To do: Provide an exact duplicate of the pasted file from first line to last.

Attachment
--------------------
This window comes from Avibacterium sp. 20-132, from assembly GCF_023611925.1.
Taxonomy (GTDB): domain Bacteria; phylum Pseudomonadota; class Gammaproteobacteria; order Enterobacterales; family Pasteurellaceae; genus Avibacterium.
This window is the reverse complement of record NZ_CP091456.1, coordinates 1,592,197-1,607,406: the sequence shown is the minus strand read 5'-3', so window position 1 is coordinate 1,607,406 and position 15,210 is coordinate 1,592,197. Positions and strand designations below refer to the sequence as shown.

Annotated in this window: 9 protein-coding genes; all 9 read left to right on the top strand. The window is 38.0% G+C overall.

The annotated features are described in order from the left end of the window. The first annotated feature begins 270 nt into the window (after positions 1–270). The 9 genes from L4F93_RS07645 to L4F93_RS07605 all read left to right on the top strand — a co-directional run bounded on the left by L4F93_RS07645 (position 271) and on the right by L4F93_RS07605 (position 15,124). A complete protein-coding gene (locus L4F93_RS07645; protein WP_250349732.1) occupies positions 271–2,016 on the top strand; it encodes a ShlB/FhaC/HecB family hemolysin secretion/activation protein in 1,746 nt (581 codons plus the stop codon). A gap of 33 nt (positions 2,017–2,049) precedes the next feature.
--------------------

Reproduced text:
This window comes from Avibacterium sp. 20-132, from assembly GCF_023611925.1.
Taxonomy (GTDB): domain Bacteria; phylum Pseudomonadota; class Gammaproteobacteria; order Enterobacterales; family Pasteurellaceae; genus Avibacterium.
This window is the reverse complement of record NZ_CP091456.1, coordinates 1,592,197-1,607,406: the sequence shown is the minus strand read 5'-3', so window position 1 is coordinate 1,607,406 and position 15,210 is coordinate 1,592,197. Positions and strand designations below refer to the sequence as shown.

Annotated in this window: 9 protein-coding genes; all 9 read left to right on the top strand. The window is 38.0% G+C overall.

The annotated features are described in order from the left end of the window. The first annotated feature begins 270 nt into the window (after positions 1–270). The 9 genes from L4F93_RS07645 to L4F93_RS07605 all read left to right on the top strand — a co-directional run bounded on the left by L4F93_RS07645 (position 271) and on the right by L4F93_RS07605 (position 15,124). A complete protein-coding gene (locus L4F93_RS07645; protein WP_250349732.1) occupies positions 271–2,016 on the top strand; it encodes a ShlB/FhaC/HecB family hemolysin secretion/activation protein in 1,746 nt (581 codons plus the stop codon). A gap of 33 nt (positions 2,017–2,049) precedes the next feature.